As a brand owner you may have an existing customer forum in place. Naturally this is a resource for feedback from customers that is flexible, quick and cheap to mine. So what is its value to the business for checking out new product ideas? Here’s five tough questions to ask if you are thinking of using a forum to do so.
1. Are you missing out on new audiences for the product?
Who is on the forum? Brand advocates? Social media engaged? What about people who are less engaged with the brand – the new product may be an opportunity to engage with them in a different and previously unimagined way.
2. Are community members the new groupies?
How long have they been members? Setting a time limit for participation contradicts the ethos of the community, particularly if it is self-formed, yet if not there’s a real risk of wear out or becoming too close to the subject matter. Groupies were long the black sheep of focus groups but we need to guard against replicating this online. The same goes for frequency of ‘ask’ – how often does the community have to respond to questions you ask of them?
3. Are they all yaysayers?
In a community forum it is hard to tell the influence of the so-called majority effect. Are we mature enough yet as social media users to articulate contrary views in a social media space? It’s takes a lot more courage to do so rather than follow the herd. Without the natural prompts of body language it is impossible to see who is holding back. Yes non-responders can be invited to submit an answer but is it the real one?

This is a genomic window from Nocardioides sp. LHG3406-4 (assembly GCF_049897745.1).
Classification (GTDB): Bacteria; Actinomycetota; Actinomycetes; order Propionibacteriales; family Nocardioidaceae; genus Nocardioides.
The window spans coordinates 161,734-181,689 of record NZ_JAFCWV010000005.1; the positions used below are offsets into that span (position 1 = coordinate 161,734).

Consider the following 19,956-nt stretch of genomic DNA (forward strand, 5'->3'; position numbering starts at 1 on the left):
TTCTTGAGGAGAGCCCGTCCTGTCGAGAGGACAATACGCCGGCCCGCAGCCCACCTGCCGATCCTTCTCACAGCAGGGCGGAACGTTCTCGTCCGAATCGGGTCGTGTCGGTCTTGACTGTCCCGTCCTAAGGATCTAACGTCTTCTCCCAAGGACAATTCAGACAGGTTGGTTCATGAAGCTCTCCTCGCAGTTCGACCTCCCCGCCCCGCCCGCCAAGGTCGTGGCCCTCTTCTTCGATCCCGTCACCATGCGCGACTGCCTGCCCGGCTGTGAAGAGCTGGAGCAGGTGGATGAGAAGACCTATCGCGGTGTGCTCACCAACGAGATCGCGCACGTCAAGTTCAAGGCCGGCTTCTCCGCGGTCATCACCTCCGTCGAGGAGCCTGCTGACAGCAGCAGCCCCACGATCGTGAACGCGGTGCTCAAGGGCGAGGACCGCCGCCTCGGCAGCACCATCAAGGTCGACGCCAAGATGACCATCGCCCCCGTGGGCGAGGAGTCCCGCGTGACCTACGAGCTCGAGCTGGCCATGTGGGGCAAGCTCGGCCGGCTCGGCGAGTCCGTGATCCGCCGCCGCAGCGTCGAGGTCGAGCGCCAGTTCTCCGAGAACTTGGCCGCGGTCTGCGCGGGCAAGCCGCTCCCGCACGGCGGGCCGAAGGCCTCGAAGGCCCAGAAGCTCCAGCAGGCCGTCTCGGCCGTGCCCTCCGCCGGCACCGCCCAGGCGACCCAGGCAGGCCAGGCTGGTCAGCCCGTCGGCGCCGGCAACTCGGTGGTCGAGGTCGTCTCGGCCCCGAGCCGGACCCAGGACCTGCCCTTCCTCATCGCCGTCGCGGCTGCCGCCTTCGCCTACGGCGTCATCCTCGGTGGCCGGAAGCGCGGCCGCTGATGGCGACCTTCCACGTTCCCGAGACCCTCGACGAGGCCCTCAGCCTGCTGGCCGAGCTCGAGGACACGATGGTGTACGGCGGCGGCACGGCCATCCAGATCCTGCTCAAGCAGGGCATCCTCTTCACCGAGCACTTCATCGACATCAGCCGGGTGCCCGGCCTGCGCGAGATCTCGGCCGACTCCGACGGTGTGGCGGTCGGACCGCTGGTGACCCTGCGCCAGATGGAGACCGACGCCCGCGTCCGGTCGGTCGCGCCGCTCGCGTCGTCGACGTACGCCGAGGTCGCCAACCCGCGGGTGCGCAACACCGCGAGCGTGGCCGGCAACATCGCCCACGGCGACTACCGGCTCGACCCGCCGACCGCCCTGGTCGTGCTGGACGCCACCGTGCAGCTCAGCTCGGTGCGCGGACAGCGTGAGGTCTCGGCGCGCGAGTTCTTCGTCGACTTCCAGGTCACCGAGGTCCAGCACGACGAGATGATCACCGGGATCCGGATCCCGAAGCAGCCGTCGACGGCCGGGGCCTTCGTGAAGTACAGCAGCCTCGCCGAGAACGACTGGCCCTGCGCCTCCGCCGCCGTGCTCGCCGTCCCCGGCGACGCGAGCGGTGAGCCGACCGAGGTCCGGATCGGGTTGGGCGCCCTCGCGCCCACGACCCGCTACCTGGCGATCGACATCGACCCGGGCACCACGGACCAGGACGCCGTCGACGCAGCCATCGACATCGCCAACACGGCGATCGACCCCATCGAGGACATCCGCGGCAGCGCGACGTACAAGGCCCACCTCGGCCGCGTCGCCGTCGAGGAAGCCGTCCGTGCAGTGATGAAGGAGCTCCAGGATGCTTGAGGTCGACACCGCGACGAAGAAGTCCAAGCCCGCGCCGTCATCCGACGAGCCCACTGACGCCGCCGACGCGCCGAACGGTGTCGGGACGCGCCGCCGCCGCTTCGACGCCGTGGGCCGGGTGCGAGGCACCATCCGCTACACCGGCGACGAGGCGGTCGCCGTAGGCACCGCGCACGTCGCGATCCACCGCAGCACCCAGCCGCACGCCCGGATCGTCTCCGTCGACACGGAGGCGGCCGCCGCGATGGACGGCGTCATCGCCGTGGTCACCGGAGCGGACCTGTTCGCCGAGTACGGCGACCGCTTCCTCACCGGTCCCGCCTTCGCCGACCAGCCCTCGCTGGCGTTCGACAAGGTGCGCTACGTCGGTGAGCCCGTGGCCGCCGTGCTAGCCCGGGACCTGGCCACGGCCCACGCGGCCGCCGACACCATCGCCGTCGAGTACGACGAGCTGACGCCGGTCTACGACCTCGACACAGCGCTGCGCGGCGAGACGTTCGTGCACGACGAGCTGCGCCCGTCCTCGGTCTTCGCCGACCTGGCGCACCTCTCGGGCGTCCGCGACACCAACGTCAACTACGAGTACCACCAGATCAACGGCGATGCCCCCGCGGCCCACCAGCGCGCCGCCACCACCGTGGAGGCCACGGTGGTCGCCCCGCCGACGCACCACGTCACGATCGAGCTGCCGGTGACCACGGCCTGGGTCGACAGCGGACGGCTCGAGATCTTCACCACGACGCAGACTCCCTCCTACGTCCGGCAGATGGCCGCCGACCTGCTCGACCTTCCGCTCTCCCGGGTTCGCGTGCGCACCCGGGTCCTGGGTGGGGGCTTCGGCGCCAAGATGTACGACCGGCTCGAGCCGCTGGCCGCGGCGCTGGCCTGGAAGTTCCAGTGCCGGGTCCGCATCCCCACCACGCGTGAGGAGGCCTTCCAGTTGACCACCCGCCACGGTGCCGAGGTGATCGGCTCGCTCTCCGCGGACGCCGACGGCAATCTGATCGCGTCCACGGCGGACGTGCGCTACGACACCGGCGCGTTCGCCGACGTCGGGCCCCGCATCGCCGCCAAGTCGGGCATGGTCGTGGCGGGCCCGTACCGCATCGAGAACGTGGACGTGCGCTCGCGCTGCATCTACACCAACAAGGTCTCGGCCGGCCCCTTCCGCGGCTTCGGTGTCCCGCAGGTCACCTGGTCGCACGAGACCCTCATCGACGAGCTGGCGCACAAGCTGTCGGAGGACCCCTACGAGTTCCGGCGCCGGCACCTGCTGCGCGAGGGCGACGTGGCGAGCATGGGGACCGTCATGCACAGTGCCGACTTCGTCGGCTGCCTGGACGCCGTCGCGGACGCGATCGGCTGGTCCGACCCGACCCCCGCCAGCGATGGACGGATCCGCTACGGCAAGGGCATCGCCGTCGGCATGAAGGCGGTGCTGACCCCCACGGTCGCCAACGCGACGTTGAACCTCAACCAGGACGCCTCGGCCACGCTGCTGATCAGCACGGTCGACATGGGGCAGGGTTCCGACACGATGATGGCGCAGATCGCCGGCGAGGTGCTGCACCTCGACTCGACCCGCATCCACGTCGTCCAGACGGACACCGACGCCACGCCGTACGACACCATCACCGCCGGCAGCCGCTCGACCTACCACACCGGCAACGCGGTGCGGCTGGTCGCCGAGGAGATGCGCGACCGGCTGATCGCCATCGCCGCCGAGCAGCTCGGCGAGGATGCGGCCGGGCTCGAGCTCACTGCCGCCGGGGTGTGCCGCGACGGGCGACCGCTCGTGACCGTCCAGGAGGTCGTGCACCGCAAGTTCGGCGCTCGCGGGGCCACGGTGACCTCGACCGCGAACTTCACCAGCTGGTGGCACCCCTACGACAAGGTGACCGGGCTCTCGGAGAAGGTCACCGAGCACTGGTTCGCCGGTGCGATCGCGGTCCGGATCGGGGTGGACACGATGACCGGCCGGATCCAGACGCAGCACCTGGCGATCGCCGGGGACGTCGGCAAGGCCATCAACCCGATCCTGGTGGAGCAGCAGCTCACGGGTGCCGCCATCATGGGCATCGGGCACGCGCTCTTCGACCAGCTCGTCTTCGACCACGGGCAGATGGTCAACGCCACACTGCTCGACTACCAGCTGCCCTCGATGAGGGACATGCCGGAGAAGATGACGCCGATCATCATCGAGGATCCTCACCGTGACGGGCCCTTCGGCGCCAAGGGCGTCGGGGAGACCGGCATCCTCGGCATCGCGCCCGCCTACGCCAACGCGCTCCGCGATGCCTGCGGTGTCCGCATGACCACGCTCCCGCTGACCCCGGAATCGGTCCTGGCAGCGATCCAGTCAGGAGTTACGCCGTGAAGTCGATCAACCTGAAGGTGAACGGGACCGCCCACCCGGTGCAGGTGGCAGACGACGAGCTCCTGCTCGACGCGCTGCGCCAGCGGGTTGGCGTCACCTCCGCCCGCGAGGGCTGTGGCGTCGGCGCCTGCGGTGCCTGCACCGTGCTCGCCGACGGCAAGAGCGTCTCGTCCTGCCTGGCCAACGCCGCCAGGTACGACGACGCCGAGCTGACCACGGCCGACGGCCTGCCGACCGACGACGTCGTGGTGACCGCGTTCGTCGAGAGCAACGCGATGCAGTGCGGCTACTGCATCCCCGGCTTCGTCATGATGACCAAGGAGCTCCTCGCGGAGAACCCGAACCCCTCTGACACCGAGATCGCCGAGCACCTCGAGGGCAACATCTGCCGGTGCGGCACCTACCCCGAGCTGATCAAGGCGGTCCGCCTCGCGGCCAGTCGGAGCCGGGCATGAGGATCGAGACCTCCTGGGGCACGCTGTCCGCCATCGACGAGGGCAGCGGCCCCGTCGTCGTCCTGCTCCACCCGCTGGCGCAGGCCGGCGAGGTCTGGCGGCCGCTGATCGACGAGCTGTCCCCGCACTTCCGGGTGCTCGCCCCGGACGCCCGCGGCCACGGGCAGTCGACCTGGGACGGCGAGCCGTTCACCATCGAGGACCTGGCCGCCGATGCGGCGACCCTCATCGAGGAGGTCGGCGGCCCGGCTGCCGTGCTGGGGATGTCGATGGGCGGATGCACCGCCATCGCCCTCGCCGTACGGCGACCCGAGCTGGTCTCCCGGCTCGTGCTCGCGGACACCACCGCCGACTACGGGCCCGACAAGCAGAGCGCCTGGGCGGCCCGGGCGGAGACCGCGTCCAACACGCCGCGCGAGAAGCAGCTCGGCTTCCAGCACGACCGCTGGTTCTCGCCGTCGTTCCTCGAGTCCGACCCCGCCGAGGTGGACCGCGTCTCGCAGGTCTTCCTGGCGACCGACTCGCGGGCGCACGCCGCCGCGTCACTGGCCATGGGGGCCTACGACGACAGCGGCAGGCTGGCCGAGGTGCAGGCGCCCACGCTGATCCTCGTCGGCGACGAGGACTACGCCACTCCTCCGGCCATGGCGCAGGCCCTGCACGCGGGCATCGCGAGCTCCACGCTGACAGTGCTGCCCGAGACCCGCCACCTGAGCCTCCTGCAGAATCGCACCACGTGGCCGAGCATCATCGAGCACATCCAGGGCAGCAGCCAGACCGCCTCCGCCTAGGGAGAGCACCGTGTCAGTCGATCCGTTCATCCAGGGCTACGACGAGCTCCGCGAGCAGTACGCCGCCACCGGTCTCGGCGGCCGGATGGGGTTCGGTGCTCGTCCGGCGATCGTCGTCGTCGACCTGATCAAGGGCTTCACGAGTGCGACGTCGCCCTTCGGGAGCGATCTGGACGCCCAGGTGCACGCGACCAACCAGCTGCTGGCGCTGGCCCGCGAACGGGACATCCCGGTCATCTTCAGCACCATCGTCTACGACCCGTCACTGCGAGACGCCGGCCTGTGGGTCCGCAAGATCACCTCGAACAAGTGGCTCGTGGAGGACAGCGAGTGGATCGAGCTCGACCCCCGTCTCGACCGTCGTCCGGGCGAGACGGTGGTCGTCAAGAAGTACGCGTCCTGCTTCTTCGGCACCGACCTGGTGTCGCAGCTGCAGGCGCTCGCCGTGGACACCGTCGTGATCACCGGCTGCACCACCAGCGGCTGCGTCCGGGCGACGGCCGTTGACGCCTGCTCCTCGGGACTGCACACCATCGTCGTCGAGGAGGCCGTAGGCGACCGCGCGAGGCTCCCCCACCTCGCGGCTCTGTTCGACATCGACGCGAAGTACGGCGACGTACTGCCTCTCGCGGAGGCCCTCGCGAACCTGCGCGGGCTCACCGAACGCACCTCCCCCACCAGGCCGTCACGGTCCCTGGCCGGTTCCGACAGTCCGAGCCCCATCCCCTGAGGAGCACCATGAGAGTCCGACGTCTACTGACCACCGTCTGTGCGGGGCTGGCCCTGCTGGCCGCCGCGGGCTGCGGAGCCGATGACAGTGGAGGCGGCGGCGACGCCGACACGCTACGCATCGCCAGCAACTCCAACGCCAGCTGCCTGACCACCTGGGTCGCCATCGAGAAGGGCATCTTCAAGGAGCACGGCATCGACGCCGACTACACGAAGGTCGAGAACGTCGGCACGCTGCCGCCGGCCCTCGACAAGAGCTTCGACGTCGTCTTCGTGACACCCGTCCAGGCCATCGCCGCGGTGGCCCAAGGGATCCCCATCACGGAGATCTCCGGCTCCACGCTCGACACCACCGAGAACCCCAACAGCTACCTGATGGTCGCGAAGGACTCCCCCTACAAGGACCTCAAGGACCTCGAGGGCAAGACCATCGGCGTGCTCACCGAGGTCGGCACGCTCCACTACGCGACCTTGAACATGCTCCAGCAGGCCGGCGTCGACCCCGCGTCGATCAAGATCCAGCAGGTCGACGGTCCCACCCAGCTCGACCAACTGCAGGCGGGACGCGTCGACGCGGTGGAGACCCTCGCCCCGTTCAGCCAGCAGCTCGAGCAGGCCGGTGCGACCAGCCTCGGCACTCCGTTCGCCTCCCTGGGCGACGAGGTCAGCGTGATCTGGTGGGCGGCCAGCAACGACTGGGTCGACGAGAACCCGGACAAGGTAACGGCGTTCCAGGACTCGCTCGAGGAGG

4. What lies behind their response?
Classical research contextualises responses. With a context you can understand more the reasons behind a positive or negative evaluation of an idea. And importantly figure if a yes really does mean ‘yes I’d be interested’ or ‘yes but I’d never buy it because’….so make sure the community forum gives space to establish the individual context.
5. What do they really mean?
In the same vein keep asking yourself why participants say or write what they do. Again classical research typically teaches you to ask ‘why do they say that’ at least twice! In doing so you get to the real heart of the matter rather than taking responses at face value.
At best a community forum is valuable for establishing initial levels of interest in new product ideas, fine tuning propositions or sifting through ideas generated at an ideation session. But it should not replace a more formal research review if the product proposition is to be optimised for best ROI.
Have a question about your customer forum? Get in touch for some new perspectives email@example.com